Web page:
In the golden-lighted balcony far above the darkened stage, a solo trumpet rang out. Andrew Ford’s Fanfare for Neverland was the concert opener, a late replacement for the same composer’s Jouissance. Visa Haarala (guesting from the Tapiola Sinfonietta) displayed focussed tone and pitch control in an ever-higher tessitura. As if his sounds were replicating the primal act of creation, the lights very gradually came up on the stage.

Richard Tognetti © Gary Heery
Richard Tognetti
© Gary Heery

No sooner had the final note sounded than the eight string players beneath launched into a blitz of activity with Andrew Norman’s Gran Tourismo, a work receiving its Australian premiere on this Australian Chamber Orchestra tour. The frenzied runs swelled into local peaks, renewing themselves inexhaustibly. Such was the energy that the conducting duties had to be distributed, taken over by whichever instrumentalist was momentarily resting. The piece wasn’t without its contrasts: swoony sixths and glissandos leavened the excitement, and late on the music suddenly cut away to a microtonally inflected oasis of relative stillness, which threw the busyness into greater relief.

Joining violinist-director Richard Tognetti as soloist in Brahms’s Double Concerto was another stalwart of the orchestra, principal cellist Timo Veikko-Valve. There were striking contrasts between the two opening cadenza passages: Veikko-Valve played with a rich, romantic sound, full of imaginative touches, while Tognetti sounded somewhat strained and wilful to begin with. He soon settled, and the finale saw Tognetti coming properly into his own, with a perky rendition of the opening idea, and wholehearted commitment to the lyrical moments later on.

However, for all the neat dovetailing of the soloists, the glory of this performance was the fulsome sound from the tutti. The personnel on stage was augmented radically beyond the core ACO membership, with dozens of high-calibre players filling out the string sections as well as providing the wind and percussion needed. The very first tutti after the cadenzas was simply electric, the additional numbers filling the City Recital Hall with sound. Needless to say, there was subtlety as well as strength in this performance, so that the soloists never sounded at all overpowered.

Tognetti often directs from the concertmaster position, and there were even moments in the Brahms when he seemingly forgot that Helena Rathbone had been given this role as both beat time with their bows. For the second half, he set aside the violin entirely to conduct Dvořák’s Eighth Symphony. Starting out from the melancholy bardic opening, the first movement grew until the first G major theme was bursting with energy, which was carried forwarded into the galloping B minor theme that follows. Each section of the orchestra took advantage of its moments of prominence, their very distinctness making me wonder as to whether the optimal blend across the orchestra as a whole had been reached, but these were usually short-lived doubts.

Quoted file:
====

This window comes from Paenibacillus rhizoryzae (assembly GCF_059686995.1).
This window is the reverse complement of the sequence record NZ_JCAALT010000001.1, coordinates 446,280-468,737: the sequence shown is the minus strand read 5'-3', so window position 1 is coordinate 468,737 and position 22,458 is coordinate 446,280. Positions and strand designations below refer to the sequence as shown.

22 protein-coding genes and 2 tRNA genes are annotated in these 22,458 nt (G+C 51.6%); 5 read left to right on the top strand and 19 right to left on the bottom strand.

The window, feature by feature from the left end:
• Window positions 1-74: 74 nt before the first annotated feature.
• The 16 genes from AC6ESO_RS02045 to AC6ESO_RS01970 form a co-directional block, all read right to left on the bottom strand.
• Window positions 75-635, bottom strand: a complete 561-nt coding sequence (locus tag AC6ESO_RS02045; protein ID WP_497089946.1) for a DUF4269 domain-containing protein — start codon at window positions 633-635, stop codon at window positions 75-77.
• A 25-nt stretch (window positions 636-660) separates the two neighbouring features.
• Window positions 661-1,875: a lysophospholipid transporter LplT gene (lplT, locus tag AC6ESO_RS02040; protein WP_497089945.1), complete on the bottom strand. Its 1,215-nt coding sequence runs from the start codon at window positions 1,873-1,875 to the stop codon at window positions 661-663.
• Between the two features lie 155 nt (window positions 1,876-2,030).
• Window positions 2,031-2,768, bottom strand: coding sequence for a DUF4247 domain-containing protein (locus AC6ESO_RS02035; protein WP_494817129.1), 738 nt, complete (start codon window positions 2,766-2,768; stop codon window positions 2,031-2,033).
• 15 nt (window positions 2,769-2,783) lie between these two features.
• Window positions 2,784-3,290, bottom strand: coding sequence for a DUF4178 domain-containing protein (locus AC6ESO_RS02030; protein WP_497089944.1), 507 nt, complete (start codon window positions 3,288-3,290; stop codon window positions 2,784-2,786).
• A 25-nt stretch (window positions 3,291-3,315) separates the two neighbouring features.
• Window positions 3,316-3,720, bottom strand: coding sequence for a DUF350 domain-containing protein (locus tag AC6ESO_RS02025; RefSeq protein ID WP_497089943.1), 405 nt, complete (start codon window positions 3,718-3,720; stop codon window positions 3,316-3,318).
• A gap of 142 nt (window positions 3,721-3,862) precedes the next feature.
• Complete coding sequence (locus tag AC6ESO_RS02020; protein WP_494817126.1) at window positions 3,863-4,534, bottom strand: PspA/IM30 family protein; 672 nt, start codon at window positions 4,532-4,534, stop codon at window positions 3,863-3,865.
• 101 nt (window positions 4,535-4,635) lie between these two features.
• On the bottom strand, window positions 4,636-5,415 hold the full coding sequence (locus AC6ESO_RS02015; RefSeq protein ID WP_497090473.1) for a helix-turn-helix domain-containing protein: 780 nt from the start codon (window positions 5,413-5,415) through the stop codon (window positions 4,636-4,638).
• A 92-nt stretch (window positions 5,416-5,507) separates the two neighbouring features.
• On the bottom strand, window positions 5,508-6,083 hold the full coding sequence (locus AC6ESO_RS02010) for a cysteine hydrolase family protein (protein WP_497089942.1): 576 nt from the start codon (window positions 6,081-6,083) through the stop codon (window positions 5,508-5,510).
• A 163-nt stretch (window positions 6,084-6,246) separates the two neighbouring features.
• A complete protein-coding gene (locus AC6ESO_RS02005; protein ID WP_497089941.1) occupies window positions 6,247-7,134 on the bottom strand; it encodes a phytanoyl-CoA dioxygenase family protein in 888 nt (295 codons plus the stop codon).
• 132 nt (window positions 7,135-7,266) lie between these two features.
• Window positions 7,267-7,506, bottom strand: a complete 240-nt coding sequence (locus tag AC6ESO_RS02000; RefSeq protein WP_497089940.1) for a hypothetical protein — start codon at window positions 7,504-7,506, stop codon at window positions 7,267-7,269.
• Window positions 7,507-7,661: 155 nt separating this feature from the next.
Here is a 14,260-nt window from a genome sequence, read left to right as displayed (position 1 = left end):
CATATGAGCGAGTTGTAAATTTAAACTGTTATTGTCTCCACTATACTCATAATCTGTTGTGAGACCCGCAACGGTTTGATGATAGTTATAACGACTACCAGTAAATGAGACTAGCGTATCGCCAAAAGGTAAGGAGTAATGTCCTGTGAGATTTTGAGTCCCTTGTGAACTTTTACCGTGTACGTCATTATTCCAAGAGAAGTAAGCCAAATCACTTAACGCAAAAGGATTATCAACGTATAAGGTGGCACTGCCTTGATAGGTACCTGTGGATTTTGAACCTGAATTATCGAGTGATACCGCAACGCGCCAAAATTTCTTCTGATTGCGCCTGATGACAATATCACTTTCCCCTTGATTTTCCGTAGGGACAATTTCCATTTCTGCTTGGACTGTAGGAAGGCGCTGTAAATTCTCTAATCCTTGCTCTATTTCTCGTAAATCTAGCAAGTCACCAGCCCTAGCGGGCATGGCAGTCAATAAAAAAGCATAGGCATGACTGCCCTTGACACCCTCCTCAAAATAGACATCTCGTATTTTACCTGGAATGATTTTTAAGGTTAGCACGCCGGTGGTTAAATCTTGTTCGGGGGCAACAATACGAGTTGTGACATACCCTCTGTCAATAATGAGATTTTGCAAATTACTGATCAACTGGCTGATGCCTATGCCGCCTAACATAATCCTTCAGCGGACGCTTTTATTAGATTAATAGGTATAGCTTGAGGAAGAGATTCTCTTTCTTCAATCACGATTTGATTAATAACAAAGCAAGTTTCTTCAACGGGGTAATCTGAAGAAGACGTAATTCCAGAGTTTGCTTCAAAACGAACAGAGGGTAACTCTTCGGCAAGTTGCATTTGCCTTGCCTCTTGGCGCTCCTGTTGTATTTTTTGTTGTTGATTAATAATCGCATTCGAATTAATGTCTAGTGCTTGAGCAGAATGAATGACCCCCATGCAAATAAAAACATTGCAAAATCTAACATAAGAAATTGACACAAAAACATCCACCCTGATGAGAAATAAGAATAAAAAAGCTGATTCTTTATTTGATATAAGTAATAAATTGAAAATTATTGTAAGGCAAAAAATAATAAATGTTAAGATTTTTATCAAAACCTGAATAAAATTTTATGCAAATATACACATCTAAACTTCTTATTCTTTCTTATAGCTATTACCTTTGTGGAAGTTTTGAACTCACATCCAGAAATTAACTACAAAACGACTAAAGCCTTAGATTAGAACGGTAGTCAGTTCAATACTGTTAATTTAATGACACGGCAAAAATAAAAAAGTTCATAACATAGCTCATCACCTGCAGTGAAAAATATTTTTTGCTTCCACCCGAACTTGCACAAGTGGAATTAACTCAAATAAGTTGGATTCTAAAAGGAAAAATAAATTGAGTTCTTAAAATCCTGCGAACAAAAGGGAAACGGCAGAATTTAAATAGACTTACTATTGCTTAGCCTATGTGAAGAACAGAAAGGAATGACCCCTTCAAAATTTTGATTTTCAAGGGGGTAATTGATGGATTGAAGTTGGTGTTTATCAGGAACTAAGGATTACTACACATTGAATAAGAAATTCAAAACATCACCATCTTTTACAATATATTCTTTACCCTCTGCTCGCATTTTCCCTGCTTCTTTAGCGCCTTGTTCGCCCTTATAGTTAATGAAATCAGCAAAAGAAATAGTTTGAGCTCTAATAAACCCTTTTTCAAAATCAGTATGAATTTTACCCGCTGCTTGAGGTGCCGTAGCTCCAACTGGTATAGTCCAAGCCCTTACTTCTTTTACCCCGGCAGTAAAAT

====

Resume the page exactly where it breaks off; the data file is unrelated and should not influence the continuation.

The woodwind playing was particularly outstanding in the slow second movement, especially the gently suasive tempo rubato in the flute-led passages, and the exquisite paired clarinet writing. There were pleasures at the other end of the dynamic spectrum as well, with the climactic C major passage sounding rich and rousing. The irresistible first theme in the Scherzo was given a very bright colouring at the start, with the lilting strings countermelody allowed to dominate over the woodwind when the theme was repeated (a touch of swagger which was wholly enjoyable). There was lovely rhythmic play in the trio section, while the quicker coda had one little cheeky pull-back, a nice touch amid all the excitement.

The trumpets showed their quality at the start of the finale, a movement whose robust earthiness was very much brought to the fore in this performance. Again the playing of Sally Walker impressed in the well-known passage for solo flute. The ACO has long mastered the ability to send punters away with a smile on their faces, and the combination of Bohemian cheeriness and a performance full of verve was the perfect recipe for this happy achievement.

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